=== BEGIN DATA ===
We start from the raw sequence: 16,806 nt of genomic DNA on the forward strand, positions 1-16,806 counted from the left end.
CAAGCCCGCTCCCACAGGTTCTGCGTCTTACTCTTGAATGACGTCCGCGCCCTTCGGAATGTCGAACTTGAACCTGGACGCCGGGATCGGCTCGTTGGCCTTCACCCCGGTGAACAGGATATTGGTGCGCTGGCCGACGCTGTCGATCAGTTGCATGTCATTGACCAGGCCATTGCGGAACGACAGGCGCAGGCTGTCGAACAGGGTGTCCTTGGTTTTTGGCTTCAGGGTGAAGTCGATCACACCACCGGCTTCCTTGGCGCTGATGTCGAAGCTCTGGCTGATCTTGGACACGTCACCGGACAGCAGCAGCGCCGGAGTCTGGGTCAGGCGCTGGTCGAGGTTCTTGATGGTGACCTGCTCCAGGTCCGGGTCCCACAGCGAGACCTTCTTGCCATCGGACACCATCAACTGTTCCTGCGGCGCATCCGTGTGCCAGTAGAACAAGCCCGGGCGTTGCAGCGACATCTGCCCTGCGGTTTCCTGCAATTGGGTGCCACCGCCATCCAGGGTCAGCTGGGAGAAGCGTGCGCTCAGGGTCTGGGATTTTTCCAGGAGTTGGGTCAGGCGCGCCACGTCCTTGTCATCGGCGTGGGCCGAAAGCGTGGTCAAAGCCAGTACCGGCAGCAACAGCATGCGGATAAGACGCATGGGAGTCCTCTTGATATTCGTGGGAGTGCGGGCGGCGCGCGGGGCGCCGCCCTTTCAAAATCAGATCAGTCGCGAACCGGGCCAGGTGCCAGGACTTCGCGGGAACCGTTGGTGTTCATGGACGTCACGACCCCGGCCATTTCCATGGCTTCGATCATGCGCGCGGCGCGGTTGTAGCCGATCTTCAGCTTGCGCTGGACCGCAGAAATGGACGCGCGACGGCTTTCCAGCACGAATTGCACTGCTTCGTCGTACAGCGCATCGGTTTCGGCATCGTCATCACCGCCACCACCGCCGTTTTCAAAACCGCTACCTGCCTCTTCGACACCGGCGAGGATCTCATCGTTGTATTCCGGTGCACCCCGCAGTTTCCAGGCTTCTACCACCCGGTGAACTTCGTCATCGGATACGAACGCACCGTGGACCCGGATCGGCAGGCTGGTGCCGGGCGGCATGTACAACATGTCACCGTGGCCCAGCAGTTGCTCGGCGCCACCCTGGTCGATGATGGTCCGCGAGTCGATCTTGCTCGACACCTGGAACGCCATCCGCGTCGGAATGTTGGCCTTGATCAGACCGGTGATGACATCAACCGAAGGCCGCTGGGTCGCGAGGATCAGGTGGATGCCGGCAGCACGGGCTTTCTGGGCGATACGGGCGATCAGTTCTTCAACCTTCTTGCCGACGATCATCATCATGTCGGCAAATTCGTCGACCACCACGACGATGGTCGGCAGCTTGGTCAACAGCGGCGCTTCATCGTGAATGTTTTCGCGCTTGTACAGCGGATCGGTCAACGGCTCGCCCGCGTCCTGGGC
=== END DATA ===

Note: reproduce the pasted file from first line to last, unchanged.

We start from the raw sequence: 16,806 nt of genomic DNA on the forward strand, positions 1-16,806 counted from the left end.
CAAGCCCGCTCCCACAGGTTCTGCGTCTTACTCTTGAATGACGTCCGCGCCCTTCGGAATGTCGAACTTGAACCTGGACGCCGGGATCGGCTCGTTGGCCTTCACCCCGGTGAACAGGATATTGGTGCGCTGGCCGACGCTGTCGATCAGTTGCATGTCATTGACCAGGCCATTGCGGAACGACAGGCGCAGGCTGTCGAACAGGGTGTCCTTGGTTTTTGGCTTCAGGGTGAAGTCGATCACACCACCGGCTTCCTTGGCGCTGATGTCGAAGCTCTGGCTGATCTTGGACACGTCACCGGACAGCAGCAGCGCCGGAGTCTGGGTCAGGCGCTGGTCGAGGTTCTTGATGGTGACCTGCTCCAGGTCCGGGTCCCACAGCGAGACCTTCTTGCCATCGGACACCATCAACTGTTCCTGCGGCGCATCCGTGTGCCAGTAGAACAAGCCCGGGCGTTGCAGCGACATCTGCCCTGCGGTTTCCTGCAATTGGGTGCCACCGCCATCCAGGGTCAGCTGGGAGAAGCGTGCGCTCAGGGTCTGGGATTTTTCCAGGAGTTGGGTCAGGCGCGCCACGTCCTTGTCATCGGCGTGGGCCGAAAGCGTGGTCAAAGCCAGTACCGGCAGCAACAGCATGCGGATAAGACGCATGGGAGTCCTCTTGATATTCGTGGGAGTGCGGGCGGCGCGCGGGGCGCCGCCCTTTCAAAATCAGATCAGTCGCGAACCGGGCCAGGTGCCAGGACTTCGCGGGAACCGTTGGTGTTCATGGACGTCACGACCCCGGCCATTTCCATGGCTTCGATCATGCGCGCGGCGCGGTTGTAGCCGATCTTCAGCTTGCGCTGGACCGCAGAAATGGACGCGCGACGGCTTTCCAGCACGAATTGCACTGCTTCGTCGTACAGCGCATCGGTTTCGGCATCGTCATCACCGCCACCACCGCCGTTTTCAAAACCGCTACCTGCCTCTTCGACACCGGCGAGGATCTCATCGTTGTATTCCGGTGCACCCCGCAGTTTCCAGGCTTCTACCACCCGGTGAACTTCGTCATCGGATACGAACGCACCGTGGACCCGGATCGGCAGGCTGGTGCCGGGCGGCATGTACAACATGTCACCGTGGCCCAGCAGTTGCTCGGCGCCACCCTGGTCGATGATGGTCCGCGAGTCGATCTTGCTCGACACCTGGAACGCCATCCGCGTCGGAATGTTGGCCTTGATCAGACCGGTGATGACATCAACCGAAGGCCGCTGGGTCGCGAGGATCAGGTGGATGCCGGCAGCACGGGCTTTCTGGGCGATACGGGCGATCAGTTCTTCAACCTTCTTGCCGACGATCATCATCATGTCGGCAAATTCGTCGACCACCACGACGATGGTCGGCAGCTTGGTCAACAGCGGCGCTTCATCGTGAATGTTTTCGCGCTTGTACAGCGGATCGGTCAACGGCTCGCCCGCGTCCTGGGC